Recently, there has been a rising stakeholder demand and an increased media attention on incorporating ESG criteria into financial investment decisions. ESG led investments have had huge impacts on asset inflows and sustainability is no longer just a trend but a vital prerequisite for a well-constructed portfolio. COVID-19 and natural disasters such as the recent cyclonic storm in Mumbai ‘Tauktae’ have only amplified the need to direct finance flows towards green sectors.
ESG based reporting was first conceived in 2006, by the United Nations, Principles of Responsible Investment (PRI). Since then, it has gained traction as it appealed to conscious investors seeking value-based returns along with financial gains. However, even as ESG continues to receive necessary attention, there have been growing speculations on whether ESG is a passing fad or is here to stay.
Business leaders integrating ESG concerns into business strategies, including its core operations, supply chains, customers, employees, communities and more; have shown to create competitive advantages and improving access to capital. A global survey conducted by BNP Paribas showed that, “the percentage of surveyed asset owners who put more than a quarter of their funds towards ESG increased from 48% in 2017 to 75% in 2019. The survey also showed that long-term returns, brand and decreased investment risk feature among investors are the top three drivers for incorporating ESG into their investment decision-making”.
Rapid growth of ESG-led investments have shown resilience to recent market turmoil, and yet, embedding sustainable investment practices into investment decisions remains a not-so-easy task. However, even as the investment focus has shifted to evaluation based on ESG factors, the interpretation has been overly simplified, which in turn has led to ambiguity and disorientation. Presently, there is a lack of a coherent mechanism and a ubiquitous method to quantify and measure ESG data across sectors and industries. In the absence of reliable and standard frameworks, many asset managers and asset owners fail to define E, S and G within the scope of ESG investing.
Amongst the many frameworks, GRI, CDP, SASB, TCFD and WDI are the most widely used reporting frameworks today as stated by Greenbiz.
Launched in 1997, by Bob Massie and Allen White, with the support of their organizations, Ceres and the Tellus Institute. The purpose of GRI was to create an accountability framework for companies to show stakeholders how they align with the Ceres Principles for responsible environmental conduct. Later, the framework expanded to include social, economic and governance issues. GRI began using the term ESG in 2009, and today, several stakeholders, including investors, businesses and governments, use the GRI Sustainability Reporting Standards to communicate on a range of impacts, including climate change, human rights, governance and social well-being.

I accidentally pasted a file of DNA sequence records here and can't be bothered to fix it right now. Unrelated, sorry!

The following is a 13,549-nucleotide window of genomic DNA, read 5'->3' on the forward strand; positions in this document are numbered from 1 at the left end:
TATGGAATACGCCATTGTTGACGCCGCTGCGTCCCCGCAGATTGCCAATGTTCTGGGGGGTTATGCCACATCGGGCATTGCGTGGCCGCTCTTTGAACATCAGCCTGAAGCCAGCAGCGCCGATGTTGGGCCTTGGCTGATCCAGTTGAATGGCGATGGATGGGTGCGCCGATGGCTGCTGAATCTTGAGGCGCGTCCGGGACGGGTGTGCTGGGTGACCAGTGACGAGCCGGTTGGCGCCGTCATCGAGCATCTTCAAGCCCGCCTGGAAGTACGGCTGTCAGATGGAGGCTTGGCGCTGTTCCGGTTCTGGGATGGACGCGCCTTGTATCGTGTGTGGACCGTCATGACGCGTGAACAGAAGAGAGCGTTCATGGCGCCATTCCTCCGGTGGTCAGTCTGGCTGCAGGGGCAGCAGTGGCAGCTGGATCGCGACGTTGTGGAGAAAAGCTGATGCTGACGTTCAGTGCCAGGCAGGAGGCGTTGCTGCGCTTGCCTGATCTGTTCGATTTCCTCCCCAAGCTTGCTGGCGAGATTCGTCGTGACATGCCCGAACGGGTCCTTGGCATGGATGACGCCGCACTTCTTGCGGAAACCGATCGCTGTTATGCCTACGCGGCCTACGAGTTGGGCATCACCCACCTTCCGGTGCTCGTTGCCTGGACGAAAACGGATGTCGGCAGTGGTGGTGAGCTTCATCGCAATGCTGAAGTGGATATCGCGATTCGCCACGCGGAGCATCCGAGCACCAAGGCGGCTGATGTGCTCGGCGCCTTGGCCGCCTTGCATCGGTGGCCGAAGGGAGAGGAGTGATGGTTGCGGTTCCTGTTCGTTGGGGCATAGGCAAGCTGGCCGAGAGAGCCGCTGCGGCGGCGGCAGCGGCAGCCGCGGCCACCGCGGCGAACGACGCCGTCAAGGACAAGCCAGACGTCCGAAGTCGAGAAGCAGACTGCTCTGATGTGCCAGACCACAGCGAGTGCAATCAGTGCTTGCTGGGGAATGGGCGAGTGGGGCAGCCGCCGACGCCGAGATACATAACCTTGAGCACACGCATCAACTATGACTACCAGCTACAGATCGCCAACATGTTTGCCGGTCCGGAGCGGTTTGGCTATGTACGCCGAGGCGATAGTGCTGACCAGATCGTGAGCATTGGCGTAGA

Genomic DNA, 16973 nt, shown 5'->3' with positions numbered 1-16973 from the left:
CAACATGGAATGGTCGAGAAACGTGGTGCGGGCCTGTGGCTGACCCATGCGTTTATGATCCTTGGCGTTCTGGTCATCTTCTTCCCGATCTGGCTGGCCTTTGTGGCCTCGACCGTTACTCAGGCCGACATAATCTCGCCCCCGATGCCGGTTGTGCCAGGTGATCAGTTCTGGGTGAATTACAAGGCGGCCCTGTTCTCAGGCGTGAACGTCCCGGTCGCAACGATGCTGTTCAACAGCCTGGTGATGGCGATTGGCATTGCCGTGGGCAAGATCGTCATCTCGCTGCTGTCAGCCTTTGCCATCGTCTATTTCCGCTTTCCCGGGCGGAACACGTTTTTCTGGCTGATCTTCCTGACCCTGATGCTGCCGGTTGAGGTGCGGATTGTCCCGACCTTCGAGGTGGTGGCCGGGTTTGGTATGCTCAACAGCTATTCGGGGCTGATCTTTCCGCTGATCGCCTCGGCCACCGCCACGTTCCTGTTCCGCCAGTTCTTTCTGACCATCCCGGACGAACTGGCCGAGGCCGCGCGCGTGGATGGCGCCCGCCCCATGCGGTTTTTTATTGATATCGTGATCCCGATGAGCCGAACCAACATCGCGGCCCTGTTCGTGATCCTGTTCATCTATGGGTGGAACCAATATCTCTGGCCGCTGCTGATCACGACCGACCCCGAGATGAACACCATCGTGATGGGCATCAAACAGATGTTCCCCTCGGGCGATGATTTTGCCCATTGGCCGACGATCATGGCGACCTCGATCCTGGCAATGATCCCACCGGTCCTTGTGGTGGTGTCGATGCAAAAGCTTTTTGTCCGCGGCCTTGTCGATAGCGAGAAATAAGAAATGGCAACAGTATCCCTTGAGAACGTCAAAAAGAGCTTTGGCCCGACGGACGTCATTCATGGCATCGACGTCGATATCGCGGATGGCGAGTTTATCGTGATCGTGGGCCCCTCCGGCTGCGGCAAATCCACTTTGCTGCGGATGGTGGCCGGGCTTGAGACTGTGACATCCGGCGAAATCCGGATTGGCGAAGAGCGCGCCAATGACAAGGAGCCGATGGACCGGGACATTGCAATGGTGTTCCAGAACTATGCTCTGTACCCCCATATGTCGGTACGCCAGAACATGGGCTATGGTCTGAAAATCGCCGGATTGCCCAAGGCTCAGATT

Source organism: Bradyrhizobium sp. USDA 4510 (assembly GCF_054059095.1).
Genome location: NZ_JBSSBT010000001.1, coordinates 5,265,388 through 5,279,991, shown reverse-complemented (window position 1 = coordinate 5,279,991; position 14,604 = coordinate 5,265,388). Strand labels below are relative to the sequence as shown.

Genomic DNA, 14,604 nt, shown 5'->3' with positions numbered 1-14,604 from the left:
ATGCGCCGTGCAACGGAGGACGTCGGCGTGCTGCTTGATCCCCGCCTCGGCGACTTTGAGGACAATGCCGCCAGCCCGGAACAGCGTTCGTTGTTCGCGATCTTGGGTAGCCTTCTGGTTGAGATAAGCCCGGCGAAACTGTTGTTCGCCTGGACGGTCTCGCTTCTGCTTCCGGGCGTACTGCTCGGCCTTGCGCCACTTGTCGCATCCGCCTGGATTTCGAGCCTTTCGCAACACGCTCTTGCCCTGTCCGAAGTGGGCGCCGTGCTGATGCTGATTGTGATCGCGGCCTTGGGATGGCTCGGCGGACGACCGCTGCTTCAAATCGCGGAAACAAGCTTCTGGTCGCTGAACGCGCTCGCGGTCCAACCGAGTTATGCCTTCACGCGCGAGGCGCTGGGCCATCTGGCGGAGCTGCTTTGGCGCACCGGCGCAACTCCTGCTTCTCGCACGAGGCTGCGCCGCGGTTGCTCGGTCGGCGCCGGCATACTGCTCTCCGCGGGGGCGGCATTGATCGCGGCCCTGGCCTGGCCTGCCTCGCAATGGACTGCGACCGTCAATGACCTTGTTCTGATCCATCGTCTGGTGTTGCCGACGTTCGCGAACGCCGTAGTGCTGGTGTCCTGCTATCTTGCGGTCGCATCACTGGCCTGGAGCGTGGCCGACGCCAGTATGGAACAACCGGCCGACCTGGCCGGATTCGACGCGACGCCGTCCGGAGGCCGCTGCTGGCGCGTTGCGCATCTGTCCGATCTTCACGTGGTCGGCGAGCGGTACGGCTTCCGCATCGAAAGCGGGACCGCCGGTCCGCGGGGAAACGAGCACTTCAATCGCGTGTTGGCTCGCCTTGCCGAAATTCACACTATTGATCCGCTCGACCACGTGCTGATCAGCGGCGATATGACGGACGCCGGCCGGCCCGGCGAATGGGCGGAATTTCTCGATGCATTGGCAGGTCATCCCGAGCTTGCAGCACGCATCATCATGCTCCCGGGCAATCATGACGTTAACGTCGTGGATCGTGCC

In 2000, Paul Dickinson started the Carbon Disclosure Project (CDP) with the goal to create a “global economic system that operates within sustainable environmental boundaries and prevents dangerous climate change. “The idea behind the CDP was for businesses to consider environmental reporting and risk management as part of its core responsibility, in an attempt to transform capital markets.
Started by Jean Rogers in 2011; the aim of SASB reporting was to develop standards that situated “sustainability fundamentals” alongside “financial fundamentals” — “such that investors could compare performance on critical social and environmental issues, and capital could be directed to the most sustainable outcomes,”. SASB’s framework is intended to complement other initiatives, including those from GRI, CDP, the International Integrated Reporting Council and the Taskforce for Climate-related Financial Disclosures (TCFD).
In April 2015, the Financial Stability Board (FSB) established the TCFD to develop recommendations for more effective climate-related disclosures that could promote more informed investment, credit, and insurance underwriting decisions and, in turn, enable stakeholders to understand better the concentrations of carbon-related assets in the financial sector and the financial system’s exposures to climate-related risks.
The Workforce Disclosure Initiative (WDI) was created in 2016 by the “responsible investment” non-profit ‘ShareAction’ in the UK. The framework, modelled after the CDP, collects data on the management of both direct employees and supply chain workers in an effort to provide institution investors with meaningful information. As of 2019, the WDI had 137 investor signatures and 118 companies using the framework.
Even as these frameworks cater to different sectors and identify most relevant metrics to disclose ESG data, a uniform and holistic approach is need of the hour. As the economy slumps due to the COVID crises, it calls for action from financial institutions, regulators, NGOs, governments and intergovernmental agencies; to further innovate and collaborate on reducing complexity of ESG related disclosures. Policymakers and regulators need to participate in the process of improving the coherence and consistency of sustainability reporting and ratings, while also ensuring that these standards remain market driven. The development of guidelines and taxonomy will be crucial to achieve comparable index-based result-oriented evaluations.